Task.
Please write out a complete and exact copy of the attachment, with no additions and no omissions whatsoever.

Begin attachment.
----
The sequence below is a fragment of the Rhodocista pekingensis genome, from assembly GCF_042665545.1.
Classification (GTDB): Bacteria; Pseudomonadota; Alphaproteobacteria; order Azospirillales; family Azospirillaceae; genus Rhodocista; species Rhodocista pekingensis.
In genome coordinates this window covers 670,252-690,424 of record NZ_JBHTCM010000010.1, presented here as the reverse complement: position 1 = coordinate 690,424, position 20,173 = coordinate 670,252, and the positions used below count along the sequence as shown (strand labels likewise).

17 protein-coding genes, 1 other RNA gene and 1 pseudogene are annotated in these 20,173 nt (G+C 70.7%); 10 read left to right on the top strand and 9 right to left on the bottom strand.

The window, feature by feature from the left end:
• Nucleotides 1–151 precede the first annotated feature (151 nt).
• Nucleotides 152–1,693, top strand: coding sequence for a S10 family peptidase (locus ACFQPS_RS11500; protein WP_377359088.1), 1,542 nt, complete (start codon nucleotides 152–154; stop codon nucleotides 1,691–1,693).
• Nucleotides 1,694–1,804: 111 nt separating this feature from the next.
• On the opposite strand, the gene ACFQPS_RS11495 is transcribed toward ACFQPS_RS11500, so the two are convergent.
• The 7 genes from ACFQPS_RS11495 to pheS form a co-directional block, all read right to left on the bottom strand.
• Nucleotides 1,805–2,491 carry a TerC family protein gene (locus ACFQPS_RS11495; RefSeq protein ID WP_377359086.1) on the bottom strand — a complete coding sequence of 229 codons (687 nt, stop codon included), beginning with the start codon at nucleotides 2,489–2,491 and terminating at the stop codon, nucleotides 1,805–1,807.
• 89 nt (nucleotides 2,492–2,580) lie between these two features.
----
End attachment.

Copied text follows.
The sequence below is a fragment of the Rhodocista pekingensis genome, from assembly GCF_042665545.1.
Classification (GTDB): Bacteria; Pseudomonadota; Alphaproteobacteria; order Azospirillales; family Azospirillaceae; genus Rhodocista; species Rhodocista pekingensis.
In genome coordinates this window covers 670,252-690,424 of record NZ_JBHTCM010000010.1, presented here as the reverse complement: position 1 = coordinate 690,424, position 20,173 = coordinate 670,252, and the positions used below count along the sequence as shown (strand labels likewise).

17 protein-coding genes, 1 other RNA gene and 1 pseudogene are annotated in these 20,173 nt (G+C 70.7%); 10 read left to right on the top strand and 9 right to left on the bottom strand.

The window, feature by feature from the left end:
• Nucleotides 1–151 precede the first annotated feature (151 nt).
• Nucleotides 152–1,693, top strand: coding sequence for a S10 family peptidase (locus ACFQPS_RS11500; protein WP_377359088.1), 1,542 nt, complete (start codon nucleotides 152–154; stop codon nucleotides 1,691–1,693).
• Nucleotides 1,694–1,804: 111 nt separating this feature from the next.
• On the opposite strand, the gene ACFQPS_RS11495 is transcribed toward ACFQPS_RS11500, so the two are convergent.
• The 7 genes from ACFQPS_RS11495 to pheS form a co-directional block, all read right to left on the bottom strand.
• Nucleotides 1,805–2,491 carry a TerC family protein gene (locus ACFQPS_RS11495; RefSeq protein ID WP_377359086.1) on the bottom strand — a complete coding sequence of 229 codons (687 nt, stop codon included), beginning with the start codon at nucleotides 2,489–2,491 and terminating at the stop codon, nucleotides 1,805–1,807.
• 89 nt (nucleotides 2,492–2,580) lie between these two features.